People are also living longer. The number of persons aged 80 or older is expected to triple between 2020 and 2050, reaching 426 million, the World Health Organization said. In a 2017 study, credit card company Visa said that the number of international travel per year by people 65 and older will double by 2025.

CBS News travel editor Peter Greenberg said the current senior traveler is more physically active compared to the typical older adult traveler 20 years ago. Older adult travelers today are spending their money on experiences and not on material items.

“They’re not buying new cars or jewelry or clothing or expensive electronic items. They want to buy experiences, and that’s where they’re spending their money — it’s travel,” Greenberg said.

Where they’re going

Despite the high cost, the desire to travel is there, but older adults are shifting how they’re going to spend their money to stretch it out a bit more.

“They are looking at more domestic trips instead of international trips. They’re using their personal vehicles instead of going by air,” David with AARP said. They are also staying at cheaper lodging or with family and friends.

“It’s not necessarily stopping them. But it’s making them think differently about how they’re going to travel and what they’re going to do,” David added.

The AARP survey found that those 50 and older plan to spend about $6,700 in 2023 and anticipate about four trips for the year. Those younger said they planned to spend about $5,000. A Forbes survey had that number even lower with 49% of respondents saying they planned to spend $4,000 or more on travel.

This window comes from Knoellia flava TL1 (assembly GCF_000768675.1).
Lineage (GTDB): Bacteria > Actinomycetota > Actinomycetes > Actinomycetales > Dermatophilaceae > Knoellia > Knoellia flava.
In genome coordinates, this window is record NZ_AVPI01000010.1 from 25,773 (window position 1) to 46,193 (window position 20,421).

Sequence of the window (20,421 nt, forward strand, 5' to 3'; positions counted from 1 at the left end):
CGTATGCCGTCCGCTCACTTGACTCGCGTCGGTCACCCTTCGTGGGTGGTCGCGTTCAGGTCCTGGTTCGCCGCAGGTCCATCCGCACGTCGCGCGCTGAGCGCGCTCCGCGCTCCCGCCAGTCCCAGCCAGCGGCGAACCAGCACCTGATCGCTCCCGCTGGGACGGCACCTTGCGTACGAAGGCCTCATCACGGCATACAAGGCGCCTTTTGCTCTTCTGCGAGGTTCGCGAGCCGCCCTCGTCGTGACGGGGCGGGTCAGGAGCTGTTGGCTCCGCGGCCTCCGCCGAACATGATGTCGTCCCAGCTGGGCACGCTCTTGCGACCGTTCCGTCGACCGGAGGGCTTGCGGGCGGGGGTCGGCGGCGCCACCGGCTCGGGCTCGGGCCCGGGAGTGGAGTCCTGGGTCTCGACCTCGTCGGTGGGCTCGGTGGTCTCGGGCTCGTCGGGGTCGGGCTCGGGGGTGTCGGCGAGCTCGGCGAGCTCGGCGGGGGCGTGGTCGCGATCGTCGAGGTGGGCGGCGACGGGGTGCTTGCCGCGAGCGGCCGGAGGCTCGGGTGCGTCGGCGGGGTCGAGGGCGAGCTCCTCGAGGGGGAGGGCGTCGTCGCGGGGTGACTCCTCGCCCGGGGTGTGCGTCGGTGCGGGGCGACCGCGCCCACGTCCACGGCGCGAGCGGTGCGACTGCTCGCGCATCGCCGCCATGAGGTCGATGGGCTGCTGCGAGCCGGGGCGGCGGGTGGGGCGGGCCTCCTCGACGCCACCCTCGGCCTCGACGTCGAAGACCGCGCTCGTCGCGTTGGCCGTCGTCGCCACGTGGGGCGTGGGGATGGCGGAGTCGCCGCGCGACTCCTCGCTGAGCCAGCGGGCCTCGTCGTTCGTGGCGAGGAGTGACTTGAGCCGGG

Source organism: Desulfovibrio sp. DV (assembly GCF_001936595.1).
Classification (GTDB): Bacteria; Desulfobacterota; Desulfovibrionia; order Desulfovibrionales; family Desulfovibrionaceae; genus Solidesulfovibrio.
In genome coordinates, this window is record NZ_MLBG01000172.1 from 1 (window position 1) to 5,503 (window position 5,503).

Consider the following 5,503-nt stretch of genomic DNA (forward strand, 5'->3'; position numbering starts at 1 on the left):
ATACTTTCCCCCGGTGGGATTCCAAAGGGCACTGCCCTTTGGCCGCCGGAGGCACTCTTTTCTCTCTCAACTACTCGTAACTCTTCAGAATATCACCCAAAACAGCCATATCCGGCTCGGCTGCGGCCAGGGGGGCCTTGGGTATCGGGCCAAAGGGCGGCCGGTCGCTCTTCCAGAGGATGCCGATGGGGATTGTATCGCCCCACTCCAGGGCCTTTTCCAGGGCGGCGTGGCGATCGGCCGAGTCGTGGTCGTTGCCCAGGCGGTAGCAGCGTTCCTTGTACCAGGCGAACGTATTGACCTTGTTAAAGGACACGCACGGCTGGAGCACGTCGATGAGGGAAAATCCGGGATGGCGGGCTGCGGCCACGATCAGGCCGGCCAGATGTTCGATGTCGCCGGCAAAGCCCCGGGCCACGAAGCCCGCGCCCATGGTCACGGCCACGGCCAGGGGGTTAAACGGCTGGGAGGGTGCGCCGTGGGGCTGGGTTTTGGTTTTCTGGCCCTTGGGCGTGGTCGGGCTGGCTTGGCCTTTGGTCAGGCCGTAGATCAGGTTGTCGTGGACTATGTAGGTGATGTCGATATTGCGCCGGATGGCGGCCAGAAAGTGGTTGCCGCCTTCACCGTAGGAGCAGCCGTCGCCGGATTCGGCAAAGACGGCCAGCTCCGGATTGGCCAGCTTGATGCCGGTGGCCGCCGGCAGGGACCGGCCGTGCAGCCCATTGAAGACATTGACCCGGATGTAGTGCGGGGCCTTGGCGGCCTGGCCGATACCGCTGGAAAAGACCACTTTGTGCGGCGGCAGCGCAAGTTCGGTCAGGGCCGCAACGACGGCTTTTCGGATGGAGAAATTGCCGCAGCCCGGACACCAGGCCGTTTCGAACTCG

Older adults are flocking to Florida, California and Las Vegas this summer. Internationally, they want to go to Italy, Great Britain, France, Latin America, the Caribbean and Mexico, the AARP survey found.

The types of trips that adults 50 and over are taking are typically family trips.

“A majority of them are hanging out at the theme parks, going to the beach, doing family stuff and family gatherings,” David said, adding that gambling, concerts and visiting historical sites “are areas that they’re going to, and those are the biggest kind of themes and stuff within the areas that they’re interested in.”

Thinking differently about travel

Greenberg said European destinations are no longer the usual suspects for older adult travelers. It’s all about showing off.

“They want to go to places where they can impress their friends,” Greenberg said. “They’re breaking out; they’re going to places in the South Pacific; they’re going to places in Africa. Africa is big for seniors right now.”

It’s not just about taking in the sights, either.